Examining data over time shows the decline and rise of ability grouping for reading. In 1961, surveys showed that about 80 percent of elementary schools grouped students by ability for reading instruction; in the mid-1990s less than one-third did, the Brown Center report showed. NAEP data for 2009 show 7 of 10 4th-graders were in ability-based reading groups.
The data don't reveal how the groups are implemented, though, and that makes all the difference. Students need to be grouped according to accurate measures of their subject knowledge that are not subject to bias, Swiatek said.
Research shows ability grouping within classes has more positive benefits than tracking, Swiatek said. However, that must be weighed against the challenges involved, she added. In many regular classrooms, the differences between student ability levels are glaring. That presents challenges for teachers and subjects low-performing students to constant self-comparison with students who seem to fly through school with enviable ease.
Unfortunately, the rigid ability groups and tracking of the past are still with us in many schools, said University of South Carolina law professor Derek Black, an expert on educational equity. Likely, labels are applied with more subtlety than in the bad old days when some teachers gave reading groups not-so-secret code names like "Bluebirds," "Robins," "Crows" and "Buzzards." But kids still know.
Sorting or segregating?
Black said the initial rise in tracking and ability grouping in the U.S. coincided with laws forcing states to desegregate schools in the mid-20th century. Tracking and grouping provided a convenient excuse to separate students within schools, ostensibly by ability. In practice, racial biases entered into grouping decisions in the South. Elsewhere in the United States, social class and economic status were likely to influence decisions about student placement, he said.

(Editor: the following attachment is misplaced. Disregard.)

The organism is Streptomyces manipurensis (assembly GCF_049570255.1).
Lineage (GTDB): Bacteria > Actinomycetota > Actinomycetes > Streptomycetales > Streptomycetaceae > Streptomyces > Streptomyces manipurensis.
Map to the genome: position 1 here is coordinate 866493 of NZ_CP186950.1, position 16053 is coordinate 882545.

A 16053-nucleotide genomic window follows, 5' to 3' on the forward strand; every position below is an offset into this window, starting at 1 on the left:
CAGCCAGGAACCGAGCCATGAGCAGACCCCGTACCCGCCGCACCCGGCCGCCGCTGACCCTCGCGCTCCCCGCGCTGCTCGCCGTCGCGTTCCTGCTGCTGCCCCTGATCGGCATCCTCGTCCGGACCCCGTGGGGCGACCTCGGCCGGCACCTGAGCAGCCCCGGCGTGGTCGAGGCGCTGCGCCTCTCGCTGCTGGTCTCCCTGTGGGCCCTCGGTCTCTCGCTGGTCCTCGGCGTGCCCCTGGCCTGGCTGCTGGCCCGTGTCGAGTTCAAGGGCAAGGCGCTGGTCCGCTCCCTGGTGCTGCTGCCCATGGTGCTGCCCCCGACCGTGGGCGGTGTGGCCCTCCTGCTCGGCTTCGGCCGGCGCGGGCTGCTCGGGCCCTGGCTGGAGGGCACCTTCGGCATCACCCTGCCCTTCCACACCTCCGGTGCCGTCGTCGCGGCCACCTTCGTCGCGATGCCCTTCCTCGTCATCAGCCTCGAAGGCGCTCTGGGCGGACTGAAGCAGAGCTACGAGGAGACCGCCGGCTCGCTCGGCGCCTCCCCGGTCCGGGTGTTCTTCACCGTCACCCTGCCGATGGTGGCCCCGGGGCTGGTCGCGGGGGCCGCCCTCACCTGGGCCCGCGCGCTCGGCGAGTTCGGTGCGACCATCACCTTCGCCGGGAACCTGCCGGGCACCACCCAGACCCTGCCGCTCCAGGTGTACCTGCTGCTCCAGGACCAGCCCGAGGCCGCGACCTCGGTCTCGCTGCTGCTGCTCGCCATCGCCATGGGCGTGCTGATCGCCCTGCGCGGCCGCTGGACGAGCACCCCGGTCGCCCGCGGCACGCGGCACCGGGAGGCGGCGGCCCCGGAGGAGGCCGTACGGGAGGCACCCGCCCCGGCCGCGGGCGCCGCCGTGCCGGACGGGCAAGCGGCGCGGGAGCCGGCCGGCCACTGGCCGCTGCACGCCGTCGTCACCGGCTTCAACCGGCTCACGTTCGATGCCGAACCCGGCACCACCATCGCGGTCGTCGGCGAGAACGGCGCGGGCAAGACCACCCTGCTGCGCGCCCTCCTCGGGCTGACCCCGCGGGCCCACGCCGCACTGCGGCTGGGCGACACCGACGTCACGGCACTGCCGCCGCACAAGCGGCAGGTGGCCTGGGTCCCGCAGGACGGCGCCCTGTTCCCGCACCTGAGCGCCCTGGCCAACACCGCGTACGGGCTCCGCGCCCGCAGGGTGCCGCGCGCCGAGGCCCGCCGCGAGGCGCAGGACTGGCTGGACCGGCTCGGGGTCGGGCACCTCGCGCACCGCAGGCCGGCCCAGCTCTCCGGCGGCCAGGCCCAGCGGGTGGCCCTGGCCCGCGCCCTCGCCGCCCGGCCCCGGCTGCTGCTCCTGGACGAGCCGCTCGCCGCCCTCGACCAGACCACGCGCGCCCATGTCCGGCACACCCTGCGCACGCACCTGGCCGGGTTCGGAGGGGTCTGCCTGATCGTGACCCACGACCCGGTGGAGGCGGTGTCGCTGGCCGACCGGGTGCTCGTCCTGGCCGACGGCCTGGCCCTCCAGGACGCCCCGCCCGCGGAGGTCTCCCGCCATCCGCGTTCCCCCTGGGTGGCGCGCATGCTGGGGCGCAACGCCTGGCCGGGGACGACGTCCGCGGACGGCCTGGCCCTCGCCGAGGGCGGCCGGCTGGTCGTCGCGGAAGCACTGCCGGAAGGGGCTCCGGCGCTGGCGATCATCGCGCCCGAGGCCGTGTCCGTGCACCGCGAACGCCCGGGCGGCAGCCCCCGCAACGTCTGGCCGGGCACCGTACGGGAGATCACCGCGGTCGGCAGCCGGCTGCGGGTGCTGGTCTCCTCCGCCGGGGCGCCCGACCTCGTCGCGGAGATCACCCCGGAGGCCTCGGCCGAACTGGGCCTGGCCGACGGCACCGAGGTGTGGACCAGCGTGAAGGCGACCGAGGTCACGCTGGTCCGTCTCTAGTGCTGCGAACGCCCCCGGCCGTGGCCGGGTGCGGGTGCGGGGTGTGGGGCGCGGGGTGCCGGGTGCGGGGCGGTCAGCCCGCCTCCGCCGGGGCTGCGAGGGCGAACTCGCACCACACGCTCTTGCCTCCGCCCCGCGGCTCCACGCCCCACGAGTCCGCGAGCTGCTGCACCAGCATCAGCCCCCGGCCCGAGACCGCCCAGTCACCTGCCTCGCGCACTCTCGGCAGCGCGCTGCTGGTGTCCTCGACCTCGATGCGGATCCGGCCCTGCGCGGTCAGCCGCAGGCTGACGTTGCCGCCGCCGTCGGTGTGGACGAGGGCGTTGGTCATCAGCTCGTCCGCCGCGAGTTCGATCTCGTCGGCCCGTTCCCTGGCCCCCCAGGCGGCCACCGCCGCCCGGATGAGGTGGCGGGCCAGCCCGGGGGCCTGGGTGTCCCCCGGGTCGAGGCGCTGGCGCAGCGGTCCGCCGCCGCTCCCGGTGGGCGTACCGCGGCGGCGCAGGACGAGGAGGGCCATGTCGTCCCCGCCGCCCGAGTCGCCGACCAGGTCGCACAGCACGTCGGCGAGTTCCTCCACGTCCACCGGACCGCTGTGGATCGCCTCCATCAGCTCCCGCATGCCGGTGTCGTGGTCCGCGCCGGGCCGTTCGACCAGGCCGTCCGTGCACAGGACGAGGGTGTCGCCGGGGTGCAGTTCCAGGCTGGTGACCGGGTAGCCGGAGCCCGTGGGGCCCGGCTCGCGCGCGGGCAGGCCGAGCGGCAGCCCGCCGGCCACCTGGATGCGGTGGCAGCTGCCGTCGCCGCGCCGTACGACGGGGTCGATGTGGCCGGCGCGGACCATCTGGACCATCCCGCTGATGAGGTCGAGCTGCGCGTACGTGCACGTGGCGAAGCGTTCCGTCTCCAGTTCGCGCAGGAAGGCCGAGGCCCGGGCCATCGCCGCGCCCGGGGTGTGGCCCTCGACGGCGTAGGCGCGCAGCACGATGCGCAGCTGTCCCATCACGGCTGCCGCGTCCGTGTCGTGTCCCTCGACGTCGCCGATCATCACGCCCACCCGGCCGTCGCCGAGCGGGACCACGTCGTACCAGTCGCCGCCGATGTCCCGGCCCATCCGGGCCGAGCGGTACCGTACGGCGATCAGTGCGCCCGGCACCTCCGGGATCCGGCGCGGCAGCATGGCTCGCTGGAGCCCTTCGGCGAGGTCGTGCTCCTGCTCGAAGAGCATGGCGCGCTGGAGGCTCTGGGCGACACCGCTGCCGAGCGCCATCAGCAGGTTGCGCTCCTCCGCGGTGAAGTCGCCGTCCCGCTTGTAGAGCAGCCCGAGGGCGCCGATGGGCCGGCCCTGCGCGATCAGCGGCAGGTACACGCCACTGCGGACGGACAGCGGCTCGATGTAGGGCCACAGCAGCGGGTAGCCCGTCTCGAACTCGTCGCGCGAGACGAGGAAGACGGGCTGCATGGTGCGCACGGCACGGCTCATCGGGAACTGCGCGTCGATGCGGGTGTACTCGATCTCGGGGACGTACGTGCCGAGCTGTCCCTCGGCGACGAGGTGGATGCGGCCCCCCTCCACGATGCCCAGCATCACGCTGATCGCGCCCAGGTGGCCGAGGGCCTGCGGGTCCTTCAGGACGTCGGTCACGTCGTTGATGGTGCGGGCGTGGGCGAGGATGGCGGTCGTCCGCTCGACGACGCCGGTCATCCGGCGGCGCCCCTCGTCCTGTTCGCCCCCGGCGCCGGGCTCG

Research over the past three decades found that tracking — putting students in separate classes based on ability — corresponded closely to social and racial inequalities, wrote Tom Loveless, author of the Brown Center report. Black, Hispanic and poor children dominate remedial classes; middle-class white children populate honors courses.
Critics of such practices say they don't just mirror the inequalities of the broader society. "They reproduce and perpetuate inequalities," the report said.
Even when teachers have the best intentions, perceptions about student ability are not objective, Black said. They can be colored by hidden biases about race, ethnicity and socio-economic status.
"We are less likely, as a society, to spot the ability of certain students," he said.
Black doesn't dispute that ability grouping can be used to good effect when correctly implemented. But he bristles when he hears of children shunted into rigid slow-learner groups where they receive second-class treatment.
"The basic harm is the stigma," Brown said. "Kids are told they are not as smart as the other kids, and they internalize that. Teachers internalize it as well and have different expectations. Often, there's a richer curriculum in the upper level. That's where teachers want to be, so kids in those classes end up with more-qualified teachers."
Ability groups can also be skewed by "parents of influence" lobbying to get their children into higher-level classes, Black said. Decisions are made that have far-reaching consequences for individual students, and they can be astonishingly arbitrary. That he knows from experience.
When Black was a 14-year-old schoolboy in Tennessee, he made a decision he now sees as immature: to avoid the hard work of an advanced-placement English class offered in the next school year by ignoring sign-up deadlines and failing to take home the required forms for parent signatures.